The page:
Blockchain lowers the obstacles to real estate investing by permitting fractional ownership. In order to obtain property, most ventures demand a large sum of money up front. Alternatively, a group of investors might pool their funds to purchase a larger property. Investors would simply use a trading software to purchase and sell even fractions of tokens as they see fit using blockchain. Furthermore, fractional ownership would allow them to avoid the hassles of property management, such as maintenance and leasing.
The expense of upkeep alone may be substantial, and dealing with renters can be a difficult task. This has an impact on allied businesses such as lending, where property owners are frequently required to use their homes as collateral for loans in order to obtain rapid cash.
Digitalization and Simplicity
The focus of real estate technology has typically been on listings and connecting buyers and sellers. However, blockchain opens up new avenues for real estate trading, allowing trading platforms and internet markets to better support real estate transactions. ATLANT, for example, has created a platform that makes real estate and rental property transactions easier using blockchain technology. Real estate may be tokenized and traded online in the same way that equities are exchanged on a stock exchange. ATLANT enables sellers to tokenize assets and liquidate them through a token sale on the platform, much like a stock sale. The tokens may be swapped for fiat cash, and buyers receive a percentage share in the property.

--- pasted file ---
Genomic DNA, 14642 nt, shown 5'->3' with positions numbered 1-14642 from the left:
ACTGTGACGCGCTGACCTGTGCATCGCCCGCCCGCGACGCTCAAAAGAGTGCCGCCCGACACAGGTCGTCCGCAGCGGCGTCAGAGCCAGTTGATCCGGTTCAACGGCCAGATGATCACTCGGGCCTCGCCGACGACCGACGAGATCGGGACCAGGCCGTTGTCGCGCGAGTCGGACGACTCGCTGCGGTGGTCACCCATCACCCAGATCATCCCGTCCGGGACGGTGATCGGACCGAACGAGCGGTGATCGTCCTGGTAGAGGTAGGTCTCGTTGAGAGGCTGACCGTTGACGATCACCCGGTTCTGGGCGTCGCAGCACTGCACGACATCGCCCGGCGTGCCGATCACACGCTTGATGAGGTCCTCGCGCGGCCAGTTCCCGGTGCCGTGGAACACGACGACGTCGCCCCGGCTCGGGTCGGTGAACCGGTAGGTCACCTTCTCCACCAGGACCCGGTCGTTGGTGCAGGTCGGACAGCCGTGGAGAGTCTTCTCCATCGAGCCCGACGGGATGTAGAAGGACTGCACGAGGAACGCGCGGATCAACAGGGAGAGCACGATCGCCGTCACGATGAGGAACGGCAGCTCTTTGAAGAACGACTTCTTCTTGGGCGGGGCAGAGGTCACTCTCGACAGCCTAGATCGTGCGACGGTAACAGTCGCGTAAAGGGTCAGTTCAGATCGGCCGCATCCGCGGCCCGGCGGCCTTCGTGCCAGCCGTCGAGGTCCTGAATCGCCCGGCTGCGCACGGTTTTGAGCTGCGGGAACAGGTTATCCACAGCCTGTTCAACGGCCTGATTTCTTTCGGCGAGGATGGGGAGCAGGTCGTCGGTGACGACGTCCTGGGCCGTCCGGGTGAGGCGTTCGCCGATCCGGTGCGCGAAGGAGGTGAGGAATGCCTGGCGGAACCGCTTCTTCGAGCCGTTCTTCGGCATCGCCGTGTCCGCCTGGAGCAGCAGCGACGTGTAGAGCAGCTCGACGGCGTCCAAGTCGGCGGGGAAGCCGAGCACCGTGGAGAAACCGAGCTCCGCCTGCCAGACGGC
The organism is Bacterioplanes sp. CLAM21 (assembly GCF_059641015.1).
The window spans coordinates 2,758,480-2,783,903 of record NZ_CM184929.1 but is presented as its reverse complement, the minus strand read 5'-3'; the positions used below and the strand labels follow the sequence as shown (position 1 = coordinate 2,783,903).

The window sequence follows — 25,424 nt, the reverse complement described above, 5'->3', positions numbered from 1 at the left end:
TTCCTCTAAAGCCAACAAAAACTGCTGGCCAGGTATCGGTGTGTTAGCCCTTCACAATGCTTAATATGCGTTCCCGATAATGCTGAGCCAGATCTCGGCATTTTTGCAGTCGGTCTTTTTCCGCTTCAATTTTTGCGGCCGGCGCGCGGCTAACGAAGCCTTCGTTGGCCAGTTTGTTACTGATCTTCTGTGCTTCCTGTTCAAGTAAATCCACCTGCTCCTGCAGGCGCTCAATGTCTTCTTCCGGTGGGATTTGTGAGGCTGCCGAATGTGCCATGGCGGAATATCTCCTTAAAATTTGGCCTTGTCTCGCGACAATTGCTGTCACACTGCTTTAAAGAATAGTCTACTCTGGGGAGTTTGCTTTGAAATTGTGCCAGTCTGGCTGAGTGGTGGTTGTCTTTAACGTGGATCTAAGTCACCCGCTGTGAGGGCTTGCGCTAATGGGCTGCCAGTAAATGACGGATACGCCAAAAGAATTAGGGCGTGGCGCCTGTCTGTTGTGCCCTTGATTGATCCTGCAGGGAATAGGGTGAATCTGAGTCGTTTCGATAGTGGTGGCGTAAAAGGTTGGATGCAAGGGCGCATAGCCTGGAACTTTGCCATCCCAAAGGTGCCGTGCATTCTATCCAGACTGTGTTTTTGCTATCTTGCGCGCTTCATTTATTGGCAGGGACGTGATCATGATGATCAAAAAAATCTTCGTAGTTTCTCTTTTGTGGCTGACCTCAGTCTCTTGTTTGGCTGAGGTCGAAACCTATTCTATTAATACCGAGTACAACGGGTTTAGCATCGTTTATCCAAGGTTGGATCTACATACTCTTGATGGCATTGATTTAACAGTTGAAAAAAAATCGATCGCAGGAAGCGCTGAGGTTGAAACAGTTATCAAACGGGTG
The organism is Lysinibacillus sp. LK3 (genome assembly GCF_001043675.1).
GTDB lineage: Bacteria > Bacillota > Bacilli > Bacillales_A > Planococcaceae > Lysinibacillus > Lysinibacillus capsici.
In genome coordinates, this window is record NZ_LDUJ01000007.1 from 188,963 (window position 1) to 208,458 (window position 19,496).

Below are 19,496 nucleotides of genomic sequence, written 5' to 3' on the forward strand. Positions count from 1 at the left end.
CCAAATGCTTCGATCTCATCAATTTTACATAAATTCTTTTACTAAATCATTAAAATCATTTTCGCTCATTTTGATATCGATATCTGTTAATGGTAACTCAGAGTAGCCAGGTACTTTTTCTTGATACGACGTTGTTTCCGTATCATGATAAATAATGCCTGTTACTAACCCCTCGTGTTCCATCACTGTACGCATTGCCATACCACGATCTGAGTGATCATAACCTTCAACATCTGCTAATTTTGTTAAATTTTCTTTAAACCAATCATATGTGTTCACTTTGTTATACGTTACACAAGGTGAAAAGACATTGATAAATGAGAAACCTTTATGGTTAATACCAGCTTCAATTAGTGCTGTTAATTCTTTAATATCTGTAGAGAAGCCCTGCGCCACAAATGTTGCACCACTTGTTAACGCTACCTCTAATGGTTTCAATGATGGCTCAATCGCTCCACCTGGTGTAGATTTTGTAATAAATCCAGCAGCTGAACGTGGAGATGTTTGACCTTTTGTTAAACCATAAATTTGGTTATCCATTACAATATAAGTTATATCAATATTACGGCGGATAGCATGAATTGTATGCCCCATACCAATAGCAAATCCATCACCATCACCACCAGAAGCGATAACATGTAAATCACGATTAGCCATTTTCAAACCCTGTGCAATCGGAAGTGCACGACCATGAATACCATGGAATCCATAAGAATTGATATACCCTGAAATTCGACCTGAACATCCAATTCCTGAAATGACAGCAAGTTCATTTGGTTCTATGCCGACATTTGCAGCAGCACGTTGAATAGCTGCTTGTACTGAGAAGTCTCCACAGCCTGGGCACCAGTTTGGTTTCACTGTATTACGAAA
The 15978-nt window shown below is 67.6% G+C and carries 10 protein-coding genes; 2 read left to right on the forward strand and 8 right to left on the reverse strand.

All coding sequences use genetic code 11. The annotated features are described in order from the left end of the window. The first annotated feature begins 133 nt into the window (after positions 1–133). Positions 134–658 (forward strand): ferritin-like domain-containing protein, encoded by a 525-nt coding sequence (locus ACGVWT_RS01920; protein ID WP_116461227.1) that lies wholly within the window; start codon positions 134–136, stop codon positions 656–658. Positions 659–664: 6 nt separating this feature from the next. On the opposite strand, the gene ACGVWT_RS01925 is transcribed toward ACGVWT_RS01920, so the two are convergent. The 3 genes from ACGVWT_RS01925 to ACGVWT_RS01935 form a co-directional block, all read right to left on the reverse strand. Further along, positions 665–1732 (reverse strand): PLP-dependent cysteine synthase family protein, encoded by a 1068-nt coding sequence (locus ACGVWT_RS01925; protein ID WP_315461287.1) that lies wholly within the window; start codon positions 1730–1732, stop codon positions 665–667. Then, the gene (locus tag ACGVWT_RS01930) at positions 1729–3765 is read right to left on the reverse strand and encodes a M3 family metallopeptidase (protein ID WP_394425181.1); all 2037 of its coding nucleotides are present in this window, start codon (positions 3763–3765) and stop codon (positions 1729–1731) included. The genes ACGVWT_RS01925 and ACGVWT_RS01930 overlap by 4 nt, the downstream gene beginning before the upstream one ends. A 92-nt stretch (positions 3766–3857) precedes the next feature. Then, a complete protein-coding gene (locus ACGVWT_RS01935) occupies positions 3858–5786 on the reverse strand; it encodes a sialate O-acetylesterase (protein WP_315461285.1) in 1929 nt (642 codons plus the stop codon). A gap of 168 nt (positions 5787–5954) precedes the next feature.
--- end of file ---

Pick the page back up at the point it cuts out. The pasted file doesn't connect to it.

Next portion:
The real estate sector's blockchain systems offer a solution in terms of speed and security that can significantly lower the danger of fraud. This revolutionary technology and its consequences for simplifying data transfer and shortening the time between the signing of the preliminary sales agreement and the deed of sale before the notary impact all phases of the real estate transaction.
Although this new digital architecture clearly enables the automation of real estate transactions, it is important to note that its use has already progressed beyond the project stage. This is particularly intriguing in countries where corruption or a lack of openness makes determining who owns a piece of property difficult. We might think of blockchain as a tool for visualizing the state of properties and titles, allowing complete access to the property's or land's history. Banks, real estate agencies, buyers, and sellers can consult it at any time and without restriction.